LOS ANGELES, Calif. – On Friday, Feb. 13, a binational meeting took place between committees of the Movimiento Regeneración Nacional (Morena), or Movement for National Regeneration, in the U.S., Canada, and Mexico.
This historic event marked one of the rare times that Mexican citizens from both sides of the border joined together to discuss issues facing the working people of Mexico.
Morena is the new left party of Mexico. The “Movimiento” has transformed itself into a political party, obtaining its electoral registration in June 2014. Excitement and support for this new party are evident by the fact that although it’s only eight months old, polls show that if a presidential election were to be held today it would win in many areas of Mexico including Mexico City.
Although this meeting was organized to bring together members from the northern part of Mexico, such as the Comité Municipal de Tijuana, and surrounding areas of Los Angeles, participation included, via U-Stream and Skype, Morena committees from Minnesota, Chicago, San Francisco, Seattle, and cities in Canada.
Four main topics were covered throughout the day’s event:
1. Getting out the vote in the upcoming 2015 election, as well as establishing a mechanism to defend it. Attendees agreed that international observers are needed to oversee the entire process, from the moment the ballot boxes are picked up to the moment they are returned to the offices of the Instituto Nacional Electoral (INE).
2. Development of political education with regard to the electoral process, including new forms to educate members of Morena. All agreed that learning how the system works in the electoral process in Mexico is vital to defending the vote.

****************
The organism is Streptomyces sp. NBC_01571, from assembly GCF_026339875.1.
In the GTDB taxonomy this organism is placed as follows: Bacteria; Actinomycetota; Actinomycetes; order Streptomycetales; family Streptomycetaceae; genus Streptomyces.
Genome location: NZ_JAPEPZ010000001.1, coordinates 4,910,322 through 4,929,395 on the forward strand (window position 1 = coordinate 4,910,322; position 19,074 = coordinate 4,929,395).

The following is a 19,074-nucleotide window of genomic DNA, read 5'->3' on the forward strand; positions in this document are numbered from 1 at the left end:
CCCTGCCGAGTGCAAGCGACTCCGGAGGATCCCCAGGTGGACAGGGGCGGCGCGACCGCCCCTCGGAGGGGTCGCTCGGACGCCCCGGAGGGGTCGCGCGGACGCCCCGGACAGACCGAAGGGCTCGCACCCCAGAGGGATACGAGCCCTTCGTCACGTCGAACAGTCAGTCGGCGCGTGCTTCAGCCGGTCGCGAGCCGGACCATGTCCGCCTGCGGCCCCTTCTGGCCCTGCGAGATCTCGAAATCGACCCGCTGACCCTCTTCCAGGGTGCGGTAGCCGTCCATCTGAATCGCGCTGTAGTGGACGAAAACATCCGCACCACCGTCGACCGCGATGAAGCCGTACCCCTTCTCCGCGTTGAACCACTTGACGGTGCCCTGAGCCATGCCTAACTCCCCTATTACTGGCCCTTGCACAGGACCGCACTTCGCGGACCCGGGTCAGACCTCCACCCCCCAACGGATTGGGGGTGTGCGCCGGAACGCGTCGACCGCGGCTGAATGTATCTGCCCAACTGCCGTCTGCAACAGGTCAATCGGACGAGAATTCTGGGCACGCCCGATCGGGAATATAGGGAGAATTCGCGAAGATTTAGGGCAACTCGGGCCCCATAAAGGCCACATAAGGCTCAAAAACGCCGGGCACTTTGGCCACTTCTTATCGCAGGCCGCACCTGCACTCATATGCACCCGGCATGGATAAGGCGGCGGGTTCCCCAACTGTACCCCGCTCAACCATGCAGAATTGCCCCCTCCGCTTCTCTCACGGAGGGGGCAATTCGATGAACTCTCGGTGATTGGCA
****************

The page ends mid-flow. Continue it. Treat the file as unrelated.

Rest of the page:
3. The voting rights of Mexicans living outside of Mexico and how to obtain their voter identification card. It was noted that Mexicans living outside of Mexico are now the number one source of revenue for the country, surpassing oil revenues, and they should therefore have the right to vote wherever they reside.
4. The defense of Mexican immigrants rights, a comprehensive immigration law, and the study of the new U.S. presidential executive orders DAPA and DACA. Participants from Mexico were informed of the new orders and discussion centered on encouraging as many immigrants as possible to sign up.
All agreed that the discussions, food, and the camaraderie were the highlights of this first binational meeting. Participants recognized the importance of working collectively to bring hope and justice to their beloved country of Mexico, and left by recommitting themselves to this struggle.